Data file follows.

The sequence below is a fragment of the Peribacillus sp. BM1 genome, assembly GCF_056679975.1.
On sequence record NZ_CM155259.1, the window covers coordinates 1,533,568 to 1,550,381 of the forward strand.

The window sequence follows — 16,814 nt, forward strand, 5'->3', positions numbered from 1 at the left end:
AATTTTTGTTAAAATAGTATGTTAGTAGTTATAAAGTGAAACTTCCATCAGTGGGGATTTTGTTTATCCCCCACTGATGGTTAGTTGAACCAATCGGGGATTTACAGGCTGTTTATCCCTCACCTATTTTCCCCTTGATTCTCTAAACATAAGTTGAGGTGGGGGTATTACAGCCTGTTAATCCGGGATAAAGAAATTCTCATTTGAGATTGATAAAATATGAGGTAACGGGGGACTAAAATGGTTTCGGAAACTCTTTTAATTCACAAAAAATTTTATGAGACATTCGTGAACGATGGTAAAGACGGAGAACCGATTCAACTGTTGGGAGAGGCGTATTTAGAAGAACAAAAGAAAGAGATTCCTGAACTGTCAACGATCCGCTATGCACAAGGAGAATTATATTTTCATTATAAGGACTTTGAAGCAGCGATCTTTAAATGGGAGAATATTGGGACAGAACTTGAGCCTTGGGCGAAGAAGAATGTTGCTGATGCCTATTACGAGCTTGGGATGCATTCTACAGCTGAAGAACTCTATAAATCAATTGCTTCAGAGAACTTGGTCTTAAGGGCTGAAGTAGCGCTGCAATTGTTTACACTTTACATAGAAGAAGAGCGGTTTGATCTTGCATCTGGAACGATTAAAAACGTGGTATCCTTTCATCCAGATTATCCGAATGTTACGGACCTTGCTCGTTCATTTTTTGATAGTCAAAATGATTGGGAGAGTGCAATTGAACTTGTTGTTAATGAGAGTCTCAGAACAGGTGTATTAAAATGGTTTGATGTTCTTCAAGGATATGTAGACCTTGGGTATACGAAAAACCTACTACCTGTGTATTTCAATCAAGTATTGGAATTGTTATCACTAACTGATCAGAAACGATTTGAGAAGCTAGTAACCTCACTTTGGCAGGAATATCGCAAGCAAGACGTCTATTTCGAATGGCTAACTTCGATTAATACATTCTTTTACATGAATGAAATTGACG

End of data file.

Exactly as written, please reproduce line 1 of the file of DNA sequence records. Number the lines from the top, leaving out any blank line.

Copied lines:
The sequence below is a fragment of the Peribacillus sp. BM1 genome, assembly GCF_056679975.1.